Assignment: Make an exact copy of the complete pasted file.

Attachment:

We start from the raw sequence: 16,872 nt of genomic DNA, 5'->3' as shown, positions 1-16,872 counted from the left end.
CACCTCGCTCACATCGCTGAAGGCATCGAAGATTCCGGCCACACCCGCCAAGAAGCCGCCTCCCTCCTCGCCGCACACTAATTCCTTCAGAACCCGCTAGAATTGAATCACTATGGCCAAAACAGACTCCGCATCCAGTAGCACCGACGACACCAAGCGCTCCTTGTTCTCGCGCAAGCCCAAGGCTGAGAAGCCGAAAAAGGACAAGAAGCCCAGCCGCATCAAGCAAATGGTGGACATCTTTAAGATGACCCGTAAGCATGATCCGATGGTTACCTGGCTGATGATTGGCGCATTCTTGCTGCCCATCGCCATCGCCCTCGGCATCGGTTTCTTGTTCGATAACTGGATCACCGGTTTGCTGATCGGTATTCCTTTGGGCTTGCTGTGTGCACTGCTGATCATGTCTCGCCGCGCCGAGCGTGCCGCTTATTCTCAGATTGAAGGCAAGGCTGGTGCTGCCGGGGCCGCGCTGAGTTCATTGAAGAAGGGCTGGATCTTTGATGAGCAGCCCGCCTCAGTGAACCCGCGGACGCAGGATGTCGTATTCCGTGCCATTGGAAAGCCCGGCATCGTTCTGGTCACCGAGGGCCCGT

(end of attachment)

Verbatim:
We start from the raw sequence: 16,872 nt of genomic DNA, 5'->3' as shown, positions 1-16,872 counted from the left end.
CACCTCGCTCACATCGCTGAAGGCATCGAAGATTCCGGCCACACCCGCCAAGAAGCCGCCTCCCTCCTCGCCGCACACTAATTCCTTCAGAACCCGCTAGAATTGAATCACTATGGCCAAAACAGACTCCGCATCCAGTAGCACCGACGACACCAAGCGCTCCTTGTTCTCGCGCAAGCCCAAGGCTGAGAAGCCGAAAAAGGACAAGAAGCCCAGCCGCATCAAGCAAATGGTGGACATCTTTAAGATGACCCGTAAGCATGATCCGATGGTTACCTGGCTGATGATTGGCGCATTCTTGCTGCCCATCGCCATCGCCCTCGGCATCGGTTTCTTGTTCGATAACTGGATCACCGGTTTGCTGATCGGTATTCCTTTGGGCTTGCTGTGTGCACTGCTGATCATGTCTCGCCGCGCCGAGCGTGCCGCTTATTCTCAGATTGAAGGCAAGGCTGGTGCTGCCGGGGCCGCGCTGAGTTCATTGAAGAAGGGCTGGATCTTTGATGAGCAGCCCGCCTCAGTGAACCCGCGGACGCAGGATGTCGTATTCCGTGCCATTGGAAAGCCCGGCATCGTTCTGGTCACCGAGGGCCCGT